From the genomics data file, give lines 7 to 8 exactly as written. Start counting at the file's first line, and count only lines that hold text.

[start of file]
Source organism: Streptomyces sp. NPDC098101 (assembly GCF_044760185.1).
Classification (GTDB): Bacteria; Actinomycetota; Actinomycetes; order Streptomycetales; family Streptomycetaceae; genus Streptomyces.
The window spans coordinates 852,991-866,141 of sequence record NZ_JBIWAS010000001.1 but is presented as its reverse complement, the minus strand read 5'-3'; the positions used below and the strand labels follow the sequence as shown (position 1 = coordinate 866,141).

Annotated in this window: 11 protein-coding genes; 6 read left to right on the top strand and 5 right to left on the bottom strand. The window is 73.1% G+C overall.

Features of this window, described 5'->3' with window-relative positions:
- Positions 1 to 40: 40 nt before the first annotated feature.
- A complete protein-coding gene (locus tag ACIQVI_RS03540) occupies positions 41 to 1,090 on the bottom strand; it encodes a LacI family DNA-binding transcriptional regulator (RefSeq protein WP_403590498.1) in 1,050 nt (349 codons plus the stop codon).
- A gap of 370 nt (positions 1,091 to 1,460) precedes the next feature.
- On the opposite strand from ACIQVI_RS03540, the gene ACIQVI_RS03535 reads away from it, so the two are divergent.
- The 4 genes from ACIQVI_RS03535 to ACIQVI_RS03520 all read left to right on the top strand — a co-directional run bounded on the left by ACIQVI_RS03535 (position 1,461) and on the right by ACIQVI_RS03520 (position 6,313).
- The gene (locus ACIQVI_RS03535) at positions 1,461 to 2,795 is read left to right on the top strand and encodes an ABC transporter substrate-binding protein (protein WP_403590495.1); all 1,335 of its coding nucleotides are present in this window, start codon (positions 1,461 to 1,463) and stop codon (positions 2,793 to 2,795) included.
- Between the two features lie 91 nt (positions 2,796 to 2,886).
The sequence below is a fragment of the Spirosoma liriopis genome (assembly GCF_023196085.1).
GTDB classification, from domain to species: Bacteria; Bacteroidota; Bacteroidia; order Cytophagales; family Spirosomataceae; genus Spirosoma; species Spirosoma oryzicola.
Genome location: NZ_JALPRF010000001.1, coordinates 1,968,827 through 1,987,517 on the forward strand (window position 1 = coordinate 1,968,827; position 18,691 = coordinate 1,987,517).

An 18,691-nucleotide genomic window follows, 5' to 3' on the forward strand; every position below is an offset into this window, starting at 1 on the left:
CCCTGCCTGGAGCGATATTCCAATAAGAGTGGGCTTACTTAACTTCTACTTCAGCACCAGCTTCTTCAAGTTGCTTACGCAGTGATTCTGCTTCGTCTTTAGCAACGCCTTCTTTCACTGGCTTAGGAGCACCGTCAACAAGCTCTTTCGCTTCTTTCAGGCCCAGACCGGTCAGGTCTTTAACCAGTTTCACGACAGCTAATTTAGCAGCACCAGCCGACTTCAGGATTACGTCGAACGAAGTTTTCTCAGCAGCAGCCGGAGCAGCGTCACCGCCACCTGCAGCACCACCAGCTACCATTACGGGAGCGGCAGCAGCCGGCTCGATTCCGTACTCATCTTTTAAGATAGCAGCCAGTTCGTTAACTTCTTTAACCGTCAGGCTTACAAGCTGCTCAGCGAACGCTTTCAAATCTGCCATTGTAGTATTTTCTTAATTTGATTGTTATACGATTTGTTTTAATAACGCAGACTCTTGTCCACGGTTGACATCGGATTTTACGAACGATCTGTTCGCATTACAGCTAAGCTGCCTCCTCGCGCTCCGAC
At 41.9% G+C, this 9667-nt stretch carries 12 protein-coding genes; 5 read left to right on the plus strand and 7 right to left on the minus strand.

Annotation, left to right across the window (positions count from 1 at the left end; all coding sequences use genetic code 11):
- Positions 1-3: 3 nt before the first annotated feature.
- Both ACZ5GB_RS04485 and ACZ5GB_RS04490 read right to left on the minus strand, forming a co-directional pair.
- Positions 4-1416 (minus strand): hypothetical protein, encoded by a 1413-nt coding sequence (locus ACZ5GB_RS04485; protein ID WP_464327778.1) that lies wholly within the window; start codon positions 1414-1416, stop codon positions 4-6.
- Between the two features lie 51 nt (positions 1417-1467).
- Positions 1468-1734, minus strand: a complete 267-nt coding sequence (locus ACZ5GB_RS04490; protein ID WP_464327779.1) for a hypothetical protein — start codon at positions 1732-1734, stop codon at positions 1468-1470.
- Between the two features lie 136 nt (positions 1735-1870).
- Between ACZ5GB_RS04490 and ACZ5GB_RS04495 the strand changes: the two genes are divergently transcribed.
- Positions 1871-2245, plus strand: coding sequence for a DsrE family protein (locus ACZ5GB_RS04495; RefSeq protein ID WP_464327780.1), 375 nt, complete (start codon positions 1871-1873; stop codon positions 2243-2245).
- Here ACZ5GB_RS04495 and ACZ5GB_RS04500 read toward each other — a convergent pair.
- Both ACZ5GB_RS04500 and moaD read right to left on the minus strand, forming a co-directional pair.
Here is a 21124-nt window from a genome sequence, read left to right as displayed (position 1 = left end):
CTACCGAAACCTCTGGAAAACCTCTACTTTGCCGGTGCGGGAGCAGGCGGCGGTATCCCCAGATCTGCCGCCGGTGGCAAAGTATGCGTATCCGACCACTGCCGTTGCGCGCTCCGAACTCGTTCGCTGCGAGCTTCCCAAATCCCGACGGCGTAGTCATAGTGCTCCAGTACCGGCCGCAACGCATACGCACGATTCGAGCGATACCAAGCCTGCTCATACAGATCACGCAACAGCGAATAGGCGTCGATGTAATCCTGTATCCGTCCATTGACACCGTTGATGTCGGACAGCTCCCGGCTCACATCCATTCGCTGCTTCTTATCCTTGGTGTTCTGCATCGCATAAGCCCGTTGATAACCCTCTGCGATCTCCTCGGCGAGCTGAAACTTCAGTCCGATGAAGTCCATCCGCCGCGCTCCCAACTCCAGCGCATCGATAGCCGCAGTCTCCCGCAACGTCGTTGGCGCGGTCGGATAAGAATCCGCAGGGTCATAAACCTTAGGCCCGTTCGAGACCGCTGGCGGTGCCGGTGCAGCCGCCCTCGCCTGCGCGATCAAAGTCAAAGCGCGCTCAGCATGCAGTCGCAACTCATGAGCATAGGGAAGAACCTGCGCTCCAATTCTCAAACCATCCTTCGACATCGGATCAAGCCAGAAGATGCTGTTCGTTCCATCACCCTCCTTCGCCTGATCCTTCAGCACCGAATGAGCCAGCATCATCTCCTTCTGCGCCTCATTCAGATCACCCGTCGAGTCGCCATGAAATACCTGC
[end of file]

- A complete protein-coding gene (locus tag ACIQVI_RS03540) occupies positions 41 to 1,090 on the bottom strand; it encodes a LacI family DNA-binding transcriptional regulator (RefSeq protein WP_403590498.1) in 1,050 nt (349 codons plus the stop codon).
- A gap of 370 nt (positions 1,091 to 1,460) precedes the next feature.